– Asymptomatic /Mild dx   – Timing of testing: Pre-symptomatic versus symptomatic   – Prior Immunity– Specimen type: Nasopharyngeal versus throat swabs   – Dilution factor (volume of collection buffer)   – Presence of PCR inhibitors (eg very mucoid specimens)   – Adequacy of specimen collection   – Random biological variation with respiratory swab specimens   – Specimen integrity (specimen storage and transport conditions)– Volume of sample tested   – Gene targets   – Primer and probe design   – Nucleic acid extraction efficiency   – Sample preparation method   – Amplification efficacy

What to do after receiving an “inderterminate” result?

Refer to Table 2.

Table 2. How to manage “indeterminate” SARS-CV-2 PCR results

ActionExplanation
Treat the patient as a PUI until a definitive diagnosis is madeThese patients may or may not have acute COVID-19. These patients should be considered potentially infectious until a definitive diagnosis is made. Urgent medical or surgical interventions should not be delayed pending repeat results. If an emergency procedure needs to be performed, the patient should be considered potentially infectious, with appropriate infection prevention and control measures instituted.  
Repeat the PCR test if clinically indicatedIdeally re-swab after 1-2 days. If there are time constraints, immediate re-testing may be performed. If the repeat test is “positive” or IND again, regard as “positive”.    
Preferably repeat PCR on alternative platformThis will result in a delayed turn-around-time, but has the best chance of providing a definitive result. If time constraints are a factor, immediate re-testing may be performed. If the repeat test is “positive” or IND again, regard as “positive”.    
Re-swab from the oropharynx if possibleIf the patient has a history of recent infection (last 3 months), then this low-level detection is most likely as a result of remnant RNA from a previous infection. Theoretically throat swabs would have less of a chance of detecting remnant RNA.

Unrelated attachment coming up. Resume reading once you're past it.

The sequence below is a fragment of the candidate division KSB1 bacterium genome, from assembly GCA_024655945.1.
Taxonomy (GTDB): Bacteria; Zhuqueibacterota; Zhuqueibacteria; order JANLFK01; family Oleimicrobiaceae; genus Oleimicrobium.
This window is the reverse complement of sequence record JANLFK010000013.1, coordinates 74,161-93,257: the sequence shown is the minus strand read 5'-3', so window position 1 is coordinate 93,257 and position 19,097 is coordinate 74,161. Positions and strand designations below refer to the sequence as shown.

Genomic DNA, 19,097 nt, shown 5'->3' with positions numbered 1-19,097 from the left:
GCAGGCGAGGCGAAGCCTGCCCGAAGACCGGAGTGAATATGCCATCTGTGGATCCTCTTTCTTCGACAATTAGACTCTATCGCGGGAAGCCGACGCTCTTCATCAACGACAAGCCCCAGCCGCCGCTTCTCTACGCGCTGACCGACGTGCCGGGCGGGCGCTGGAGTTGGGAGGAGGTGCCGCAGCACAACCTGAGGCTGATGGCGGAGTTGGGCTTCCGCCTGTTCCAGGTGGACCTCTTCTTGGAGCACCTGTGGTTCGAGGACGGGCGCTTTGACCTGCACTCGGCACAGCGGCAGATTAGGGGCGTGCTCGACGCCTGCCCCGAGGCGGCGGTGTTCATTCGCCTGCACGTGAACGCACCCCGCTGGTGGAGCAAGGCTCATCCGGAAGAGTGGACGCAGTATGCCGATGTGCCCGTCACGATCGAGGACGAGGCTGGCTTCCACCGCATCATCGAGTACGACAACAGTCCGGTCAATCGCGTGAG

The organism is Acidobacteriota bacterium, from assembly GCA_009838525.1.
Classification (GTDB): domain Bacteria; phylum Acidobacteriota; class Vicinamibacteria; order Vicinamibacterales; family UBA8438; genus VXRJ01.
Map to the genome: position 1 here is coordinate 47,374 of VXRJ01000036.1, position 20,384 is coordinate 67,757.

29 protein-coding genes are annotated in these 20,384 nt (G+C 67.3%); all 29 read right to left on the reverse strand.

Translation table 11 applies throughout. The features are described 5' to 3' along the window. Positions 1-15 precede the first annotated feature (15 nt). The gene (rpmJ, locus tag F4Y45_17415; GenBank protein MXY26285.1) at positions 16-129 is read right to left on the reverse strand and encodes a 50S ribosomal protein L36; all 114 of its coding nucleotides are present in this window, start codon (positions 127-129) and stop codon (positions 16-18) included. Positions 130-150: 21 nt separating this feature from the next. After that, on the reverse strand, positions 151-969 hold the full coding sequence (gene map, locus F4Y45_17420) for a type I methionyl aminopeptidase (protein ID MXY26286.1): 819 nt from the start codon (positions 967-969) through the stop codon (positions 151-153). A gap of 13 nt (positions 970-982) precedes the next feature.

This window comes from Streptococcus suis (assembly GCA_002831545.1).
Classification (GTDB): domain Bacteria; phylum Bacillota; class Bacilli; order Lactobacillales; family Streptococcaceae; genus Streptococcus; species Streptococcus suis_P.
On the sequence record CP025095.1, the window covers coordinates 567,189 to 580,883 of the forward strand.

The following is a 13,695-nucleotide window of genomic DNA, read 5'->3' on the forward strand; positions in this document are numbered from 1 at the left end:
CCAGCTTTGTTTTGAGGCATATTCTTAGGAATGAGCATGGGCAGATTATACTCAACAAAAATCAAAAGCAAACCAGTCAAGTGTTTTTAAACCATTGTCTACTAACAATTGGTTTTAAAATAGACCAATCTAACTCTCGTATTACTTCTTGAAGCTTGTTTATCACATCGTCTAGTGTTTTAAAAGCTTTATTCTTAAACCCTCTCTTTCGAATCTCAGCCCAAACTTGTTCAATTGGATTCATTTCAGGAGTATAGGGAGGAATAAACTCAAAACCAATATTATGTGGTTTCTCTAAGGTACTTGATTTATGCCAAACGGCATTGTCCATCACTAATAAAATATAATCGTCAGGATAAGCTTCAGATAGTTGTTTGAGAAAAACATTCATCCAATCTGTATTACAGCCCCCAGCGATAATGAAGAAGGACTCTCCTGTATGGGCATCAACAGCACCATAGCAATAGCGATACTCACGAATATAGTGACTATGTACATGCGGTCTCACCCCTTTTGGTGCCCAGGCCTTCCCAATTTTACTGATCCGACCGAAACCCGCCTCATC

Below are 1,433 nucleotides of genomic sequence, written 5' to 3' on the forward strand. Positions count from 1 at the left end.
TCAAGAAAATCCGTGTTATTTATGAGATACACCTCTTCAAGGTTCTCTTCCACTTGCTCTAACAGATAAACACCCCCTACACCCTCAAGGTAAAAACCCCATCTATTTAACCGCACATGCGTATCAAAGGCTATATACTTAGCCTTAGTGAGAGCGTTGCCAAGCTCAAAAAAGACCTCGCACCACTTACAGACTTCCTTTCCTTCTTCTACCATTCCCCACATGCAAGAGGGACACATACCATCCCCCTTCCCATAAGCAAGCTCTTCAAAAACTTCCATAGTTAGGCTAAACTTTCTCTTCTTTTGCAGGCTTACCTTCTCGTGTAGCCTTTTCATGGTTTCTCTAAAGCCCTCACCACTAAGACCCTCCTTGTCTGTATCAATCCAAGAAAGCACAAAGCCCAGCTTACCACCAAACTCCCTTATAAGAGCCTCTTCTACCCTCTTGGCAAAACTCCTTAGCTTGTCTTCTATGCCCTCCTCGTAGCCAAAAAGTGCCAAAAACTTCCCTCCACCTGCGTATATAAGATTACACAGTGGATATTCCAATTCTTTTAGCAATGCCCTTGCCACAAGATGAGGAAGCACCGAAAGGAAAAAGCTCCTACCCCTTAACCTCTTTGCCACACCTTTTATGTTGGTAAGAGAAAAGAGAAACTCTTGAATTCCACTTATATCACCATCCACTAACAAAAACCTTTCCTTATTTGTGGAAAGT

Repeat result negativeConsidered to be COVID-19 negative and not infectious. The previous IND was likely due to  remnant RNA from a previous infection.    
Repeat result “indeterminate” or “positive”Treat as “positive” and potentially infectious.    

Conclusion

Inconclusive SARS-CoV-2 PCR results may cause confusion and delay infection prevention and control measures as well as patient management. However the risk of falsely classifying someone as COVID-19 positive may have serious ramifications for the individual concerned, thus compelling the need for an “indeterminate” category. Patients who test “indeterminate” should be regarded as a PUI until a definitive diagnosis is made.

References:

  1. Lim YK, Kweon OJ, Kim HR, et al. Clinical and epidemiologic characteristics of inconclusive results in SARS‑CoV‑2 RT‑PCR assays. BMC Infect Dis. 2021; 21:851.
  2. Understanding cycle threshold in SARS-CoV-2 RT-PCR (Public Health England) available at assets.publishing.service.gov.uk/government/uploads/system/uploads/attachment_data/file/926410/Understanding_Cycle_Threshold__Ct__in_SARS-CoV-2_RT-PCR_.pdf
  3. Bhattacharya S, Vidyadharan A, Joy VM. Inconclusive SARS-COV-2 reverse transcription-polymerase chain reaction test reports: Interpretation, clinical and infection control implications. J Acad Clin Microbiol 2020; 22:59-61. Available from: https://www.jacmjournal.org/text.asp?2020/22/1/59/291889
  4. Yang S, Stanzione N, Uslan DZ, et al. Clinical and Epidemiologic Evaluation of Inconclusive COVID-19 PCR Results Using a Quantitative Algorithm. Am J Clin Pathol 2020;XX:1-5

DOI: 10.1093/ajcp/aqaa251

Prepared by: Dr Howard Newman, Virologist, PathCare Laboratory